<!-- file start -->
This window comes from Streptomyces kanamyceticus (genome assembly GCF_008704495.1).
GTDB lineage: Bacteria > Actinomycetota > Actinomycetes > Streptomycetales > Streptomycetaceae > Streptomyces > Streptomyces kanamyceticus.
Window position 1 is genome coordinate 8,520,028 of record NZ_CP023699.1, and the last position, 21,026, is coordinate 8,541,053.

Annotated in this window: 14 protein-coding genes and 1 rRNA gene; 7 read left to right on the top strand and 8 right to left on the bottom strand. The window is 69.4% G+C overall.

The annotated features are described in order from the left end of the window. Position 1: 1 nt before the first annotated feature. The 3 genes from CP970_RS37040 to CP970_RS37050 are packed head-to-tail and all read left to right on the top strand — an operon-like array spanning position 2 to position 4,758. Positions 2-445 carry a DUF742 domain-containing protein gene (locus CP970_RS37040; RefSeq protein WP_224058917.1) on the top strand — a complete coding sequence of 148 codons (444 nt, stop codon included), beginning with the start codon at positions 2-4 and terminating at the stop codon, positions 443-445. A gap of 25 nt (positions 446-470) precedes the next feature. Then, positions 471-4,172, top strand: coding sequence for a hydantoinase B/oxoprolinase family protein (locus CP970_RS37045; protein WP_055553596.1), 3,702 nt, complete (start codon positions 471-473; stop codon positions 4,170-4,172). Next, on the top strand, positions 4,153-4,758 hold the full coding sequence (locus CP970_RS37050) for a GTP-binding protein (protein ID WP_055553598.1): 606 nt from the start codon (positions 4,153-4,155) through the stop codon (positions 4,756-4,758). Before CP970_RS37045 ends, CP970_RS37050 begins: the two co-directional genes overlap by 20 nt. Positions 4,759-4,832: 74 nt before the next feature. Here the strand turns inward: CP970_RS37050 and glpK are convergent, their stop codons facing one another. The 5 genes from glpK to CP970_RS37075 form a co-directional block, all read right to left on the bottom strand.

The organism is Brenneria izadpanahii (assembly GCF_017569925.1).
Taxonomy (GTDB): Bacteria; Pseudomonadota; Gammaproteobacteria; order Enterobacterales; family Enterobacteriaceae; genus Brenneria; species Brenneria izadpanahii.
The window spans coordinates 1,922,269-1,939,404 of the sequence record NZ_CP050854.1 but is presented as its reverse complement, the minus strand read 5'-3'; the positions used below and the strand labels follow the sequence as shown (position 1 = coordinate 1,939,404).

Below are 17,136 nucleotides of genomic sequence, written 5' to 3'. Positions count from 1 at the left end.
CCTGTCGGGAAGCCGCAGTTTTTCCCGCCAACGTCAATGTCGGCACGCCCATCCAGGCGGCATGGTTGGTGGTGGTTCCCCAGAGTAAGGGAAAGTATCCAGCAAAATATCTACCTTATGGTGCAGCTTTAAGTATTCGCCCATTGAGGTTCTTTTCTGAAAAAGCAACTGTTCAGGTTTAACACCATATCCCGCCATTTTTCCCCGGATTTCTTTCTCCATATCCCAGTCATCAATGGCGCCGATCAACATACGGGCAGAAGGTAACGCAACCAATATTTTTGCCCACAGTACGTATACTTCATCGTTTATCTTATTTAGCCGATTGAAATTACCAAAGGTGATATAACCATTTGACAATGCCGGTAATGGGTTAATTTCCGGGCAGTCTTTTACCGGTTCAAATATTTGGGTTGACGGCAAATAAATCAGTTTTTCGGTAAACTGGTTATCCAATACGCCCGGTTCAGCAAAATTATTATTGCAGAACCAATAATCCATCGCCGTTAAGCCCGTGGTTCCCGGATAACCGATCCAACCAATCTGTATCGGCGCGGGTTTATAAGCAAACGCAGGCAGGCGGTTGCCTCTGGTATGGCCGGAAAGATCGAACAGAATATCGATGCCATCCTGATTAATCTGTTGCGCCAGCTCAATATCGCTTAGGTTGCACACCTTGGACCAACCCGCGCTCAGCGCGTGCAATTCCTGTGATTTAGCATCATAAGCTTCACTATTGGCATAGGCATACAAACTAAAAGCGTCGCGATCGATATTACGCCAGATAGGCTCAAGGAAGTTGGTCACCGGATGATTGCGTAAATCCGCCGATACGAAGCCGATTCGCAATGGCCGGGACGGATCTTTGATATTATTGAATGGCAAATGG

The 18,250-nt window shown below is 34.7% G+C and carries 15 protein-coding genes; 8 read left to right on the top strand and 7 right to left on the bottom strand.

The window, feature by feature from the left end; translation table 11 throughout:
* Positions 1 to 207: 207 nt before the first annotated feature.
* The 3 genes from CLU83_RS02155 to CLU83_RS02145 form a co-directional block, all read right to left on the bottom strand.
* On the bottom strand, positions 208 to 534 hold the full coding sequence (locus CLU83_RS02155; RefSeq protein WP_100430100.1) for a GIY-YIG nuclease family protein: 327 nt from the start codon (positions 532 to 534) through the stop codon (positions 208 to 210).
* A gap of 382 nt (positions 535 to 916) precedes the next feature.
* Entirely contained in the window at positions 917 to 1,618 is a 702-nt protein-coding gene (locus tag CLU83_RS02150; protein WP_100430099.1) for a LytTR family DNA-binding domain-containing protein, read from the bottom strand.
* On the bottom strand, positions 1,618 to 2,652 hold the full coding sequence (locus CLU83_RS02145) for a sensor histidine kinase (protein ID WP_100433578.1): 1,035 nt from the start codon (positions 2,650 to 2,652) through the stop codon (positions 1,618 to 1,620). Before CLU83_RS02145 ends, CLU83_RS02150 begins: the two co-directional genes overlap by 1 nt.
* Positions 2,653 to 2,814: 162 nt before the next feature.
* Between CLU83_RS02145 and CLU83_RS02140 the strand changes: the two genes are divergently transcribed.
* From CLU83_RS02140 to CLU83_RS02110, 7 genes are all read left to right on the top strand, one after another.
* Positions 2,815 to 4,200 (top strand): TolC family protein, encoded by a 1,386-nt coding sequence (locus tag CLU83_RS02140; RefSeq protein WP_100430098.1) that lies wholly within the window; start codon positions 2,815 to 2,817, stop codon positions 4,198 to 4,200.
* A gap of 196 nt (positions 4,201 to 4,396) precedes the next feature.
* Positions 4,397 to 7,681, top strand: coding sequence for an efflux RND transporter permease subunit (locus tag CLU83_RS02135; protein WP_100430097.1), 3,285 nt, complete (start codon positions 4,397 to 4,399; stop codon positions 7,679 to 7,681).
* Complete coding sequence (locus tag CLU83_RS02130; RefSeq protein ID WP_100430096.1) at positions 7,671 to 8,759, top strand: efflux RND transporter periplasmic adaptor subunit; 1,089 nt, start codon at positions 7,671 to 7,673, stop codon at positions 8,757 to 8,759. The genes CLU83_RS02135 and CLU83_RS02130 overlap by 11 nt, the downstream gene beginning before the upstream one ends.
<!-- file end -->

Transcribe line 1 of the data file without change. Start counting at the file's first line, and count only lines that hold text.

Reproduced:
This window comes from Streptomyces kanamyceticus (genome assembly GCF_008704495.1).